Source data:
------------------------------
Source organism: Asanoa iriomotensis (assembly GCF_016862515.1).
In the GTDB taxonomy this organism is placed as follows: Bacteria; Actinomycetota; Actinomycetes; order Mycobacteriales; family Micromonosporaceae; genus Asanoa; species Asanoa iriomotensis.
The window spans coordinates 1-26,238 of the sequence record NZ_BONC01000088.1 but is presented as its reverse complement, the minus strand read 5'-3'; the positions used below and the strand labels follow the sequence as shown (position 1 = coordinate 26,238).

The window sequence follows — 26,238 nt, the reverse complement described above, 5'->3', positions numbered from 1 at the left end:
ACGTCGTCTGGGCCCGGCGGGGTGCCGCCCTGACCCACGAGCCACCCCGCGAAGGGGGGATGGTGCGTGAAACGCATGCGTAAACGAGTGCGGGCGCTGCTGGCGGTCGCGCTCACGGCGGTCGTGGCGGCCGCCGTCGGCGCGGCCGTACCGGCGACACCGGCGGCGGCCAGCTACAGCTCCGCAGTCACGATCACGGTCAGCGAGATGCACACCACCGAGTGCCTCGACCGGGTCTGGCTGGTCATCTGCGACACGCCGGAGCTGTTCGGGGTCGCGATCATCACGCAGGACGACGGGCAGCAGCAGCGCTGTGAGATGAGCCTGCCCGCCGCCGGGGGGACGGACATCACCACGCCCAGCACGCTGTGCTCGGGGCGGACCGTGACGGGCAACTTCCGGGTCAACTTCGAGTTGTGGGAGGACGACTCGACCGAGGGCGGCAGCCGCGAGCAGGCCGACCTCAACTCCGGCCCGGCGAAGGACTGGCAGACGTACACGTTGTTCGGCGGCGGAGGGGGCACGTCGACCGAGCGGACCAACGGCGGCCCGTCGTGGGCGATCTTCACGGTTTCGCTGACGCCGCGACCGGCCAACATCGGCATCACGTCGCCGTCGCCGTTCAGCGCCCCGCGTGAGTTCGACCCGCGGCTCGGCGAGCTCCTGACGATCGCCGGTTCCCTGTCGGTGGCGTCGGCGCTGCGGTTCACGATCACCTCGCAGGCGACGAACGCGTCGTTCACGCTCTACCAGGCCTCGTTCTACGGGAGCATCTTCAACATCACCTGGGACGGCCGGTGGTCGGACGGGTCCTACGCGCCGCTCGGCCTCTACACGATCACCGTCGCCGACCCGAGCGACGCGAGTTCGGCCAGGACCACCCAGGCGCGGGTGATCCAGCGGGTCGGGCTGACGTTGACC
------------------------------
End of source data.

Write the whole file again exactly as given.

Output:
Source organism: Asanoa iriomotensis (assembly GCF_016862515.1).
In the GTDB taxonomy this organism is placed as follows: Bacteria; Actinomycetota; Actinomycetes; order Mycobacteriales; family Micromonosporaceae; genus Asanoa; species Asanoa iriomotensis.
The window spans coordinates 1-26,238 of the sequence record NZ_BONC01000088.1 but is presented as its reverse complement, the minus strand read 5'-3'; the positions used below and the strand labels follow the sequence as shown (position 1 = coordinate 26,238).

The window sequence follows — 26,238 nt, the reverse complement described above, 5'->3', positions numbered from 1 at the left end:
ACGTCGTCTGGGCCCGGCGGGGTGCCGCCCTGACCCACGAGCCACCCCGCGAAGGGGGGATGGTGCGTGAAACGCATGCGTAAACGAGTGCGGGCGCTGCTGGCGGTCGCGCTCACGGCGGTCGTGGCGGCCGCCGTCGGCGCGGCCGTACCGGCGACACCGGCGGCGGCCAGCTACAGCTCCGCAGTCACGATCACGGTCAGCGAGATGCACACCACCGAGTGCCTCGACCGGGTCTGGCTGGTCATCTGCGACACGCCGGAGCTGTTCGGGGTCGCGATCATCACGCAGGACGACGGGCAGCAGCAGCGCTGTGAGATGAGCCTGCCCGCCGCCGGGGGGACGGACATCACCACGCCCAGCACGCTGTGCTCGGGGCGGACCGTGACGGGCAACTTCCGGGTCAACTTCGAGTTGTGGGAGGACGACTCGACCGAGGGCGGCAGCCGCGAGCAGGCCGACCTCAACTCCGGCCCGGCGAAGGACTGGCAGACGTACACGTTGTTCGGCGGCGGAGGGGGCACGTCGACCGAGCGGACCAACGGCGGCCCGTCGTGGGCGATCTTCACGGTTTCGCTGACGCCGCGACCGGCCAACATCGGCATCACGTCGCCGTCGCCGTTCAGCGCCCCGCGTGAGTTCGACCCGCGGCTCGGCGAGCTCCTGACGATCGCCGGTTCCCTGTCGGTGGCGTCGGCGCTGCGGTTCACGATCACCTCGCAGGCGACGAACGCGTCGTTCACGCTCTACCAGGCCTCGTTCTACGGGAGCATCTTCAACATCACCTGGGACGGCCGGTGGTCGGACGGGTCCTACGCGCCGCTCGGCCTCTACACGATCACCGTCGCCGACCCGAGCGACGCGAGTTCGGCCAGGACCACCCAGGCGCGGGTGATCCAGCGGGTCGGGCTGACGTTGACC